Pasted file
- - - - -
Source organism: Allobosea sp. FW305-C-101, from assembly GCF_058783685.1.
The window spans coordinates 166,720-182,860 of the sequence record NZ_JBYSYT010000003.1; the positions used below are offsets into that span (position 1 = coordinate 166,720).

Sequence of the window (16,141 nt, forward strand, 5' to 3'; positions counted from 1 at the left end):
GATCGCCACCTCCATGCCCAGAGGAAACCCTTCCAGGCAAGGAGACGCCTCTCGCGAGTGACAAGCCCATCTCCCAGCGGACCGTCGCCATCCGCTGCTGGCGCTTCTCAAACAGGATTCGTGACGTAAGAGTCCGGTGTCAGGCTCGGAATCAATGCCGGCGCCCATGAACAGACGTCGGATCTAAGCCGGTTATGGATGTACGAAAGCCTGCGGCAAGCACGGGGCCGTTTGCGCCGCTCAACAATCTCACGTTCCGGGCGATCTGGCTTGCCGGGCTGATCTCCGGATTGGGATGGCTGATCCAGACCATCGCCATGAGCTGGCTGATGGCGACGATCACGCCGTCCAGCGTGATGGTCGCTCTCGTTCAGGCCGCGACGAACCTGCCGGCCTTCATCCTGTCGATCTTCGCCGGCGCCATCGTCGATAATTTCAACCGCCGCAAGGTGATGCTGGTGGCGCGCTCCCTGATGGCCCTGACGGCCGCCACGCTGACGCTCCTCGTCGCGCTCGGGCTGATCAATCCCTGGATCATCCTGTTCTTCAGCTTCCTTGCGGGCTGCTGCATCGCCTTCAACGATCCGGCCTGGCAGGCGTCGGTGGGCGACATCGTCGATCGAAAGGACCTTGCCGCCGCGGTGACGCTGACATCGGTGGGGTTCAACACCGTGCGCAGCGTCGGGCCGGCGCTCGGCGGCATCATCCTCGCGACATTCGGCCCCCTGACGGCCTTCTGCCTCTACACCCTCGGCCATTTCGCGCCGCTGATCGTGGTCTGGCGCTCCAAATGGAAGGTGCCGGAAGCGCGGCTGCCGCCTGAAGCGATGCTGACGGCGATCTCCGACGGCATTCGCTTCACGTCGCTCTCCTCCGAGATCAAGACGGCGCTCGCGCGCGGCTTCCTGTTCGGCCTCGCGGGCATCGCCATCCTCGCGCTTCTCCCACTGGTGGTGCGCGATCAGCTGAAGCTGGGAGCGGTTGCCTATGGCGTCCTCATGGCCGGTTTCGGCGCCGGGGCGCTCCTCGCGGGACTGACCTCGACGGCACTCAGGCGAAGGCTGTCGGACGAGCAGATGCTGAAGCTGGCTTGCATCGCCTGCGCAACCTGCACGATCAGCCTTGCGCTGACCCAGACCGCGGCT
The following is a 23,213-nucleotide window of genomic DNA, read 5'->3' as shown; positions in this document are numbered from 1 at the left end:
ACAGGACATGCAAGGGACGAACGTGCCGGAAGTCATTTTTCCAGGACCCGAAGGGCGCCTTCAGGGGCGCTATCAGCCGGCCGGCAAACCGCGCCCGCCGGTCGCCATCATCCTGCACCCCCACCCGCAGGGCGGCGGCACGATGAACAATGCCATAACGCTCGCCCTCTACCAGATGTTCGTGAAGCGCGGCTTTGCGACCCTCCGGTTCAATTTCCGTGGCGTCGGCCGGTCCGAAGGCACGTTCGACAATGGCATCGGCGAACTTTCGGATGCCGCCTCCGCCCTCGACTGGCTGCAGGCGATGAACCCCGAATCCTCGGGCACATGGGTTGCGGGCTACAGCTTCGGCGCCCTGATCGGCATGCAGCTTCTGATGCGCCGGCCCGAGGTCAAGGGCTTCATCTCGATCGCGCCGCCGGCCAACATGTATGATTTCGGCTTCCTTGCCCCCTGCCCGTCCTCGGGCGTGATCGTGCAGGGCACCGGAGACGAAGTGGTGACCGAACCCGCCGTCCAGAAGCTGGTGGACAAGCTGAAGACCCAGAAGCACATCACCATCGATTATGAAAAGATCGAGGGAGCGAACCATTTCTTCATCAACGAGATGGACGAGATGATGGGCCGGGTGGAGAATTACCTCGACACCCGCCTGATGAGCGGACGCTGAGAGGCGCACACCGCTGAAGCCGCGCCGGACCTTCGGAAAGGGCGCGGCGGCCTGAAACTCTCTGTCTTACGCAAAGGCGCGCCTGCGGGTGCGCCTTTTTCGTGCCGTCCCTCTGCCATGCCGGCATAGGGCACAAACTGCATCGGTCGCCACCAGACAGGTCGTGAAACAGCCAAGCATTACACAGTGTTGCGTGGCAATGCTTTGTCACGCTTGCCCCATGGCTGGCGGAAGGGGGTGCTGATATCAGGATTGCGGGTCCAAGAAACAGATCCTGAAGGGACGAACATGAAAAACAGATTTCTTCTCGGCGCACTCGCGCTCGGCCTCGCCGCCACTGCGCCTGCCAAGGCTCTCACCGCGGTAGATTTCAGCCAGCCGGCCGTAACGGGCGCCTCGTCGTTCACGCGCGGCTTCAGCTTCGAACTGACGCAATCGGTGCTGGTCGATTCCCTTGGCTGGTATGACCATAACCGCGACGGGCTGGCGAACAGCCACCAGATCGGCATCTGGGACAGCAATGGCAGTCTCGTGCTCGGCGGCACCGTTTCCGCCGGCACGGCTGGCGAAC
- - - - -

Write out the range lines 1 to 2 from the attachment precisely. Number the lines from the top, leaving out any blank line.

Source organism: Allobosea sp. FW305-C-101, from assembly GCF_058783685.1.
The window spans coordinates 166,720-182,860 of the sequence record NZ_JBYSYT010000003.1; the positions used below are offsets into that span (position 1 = coordinate 166,720).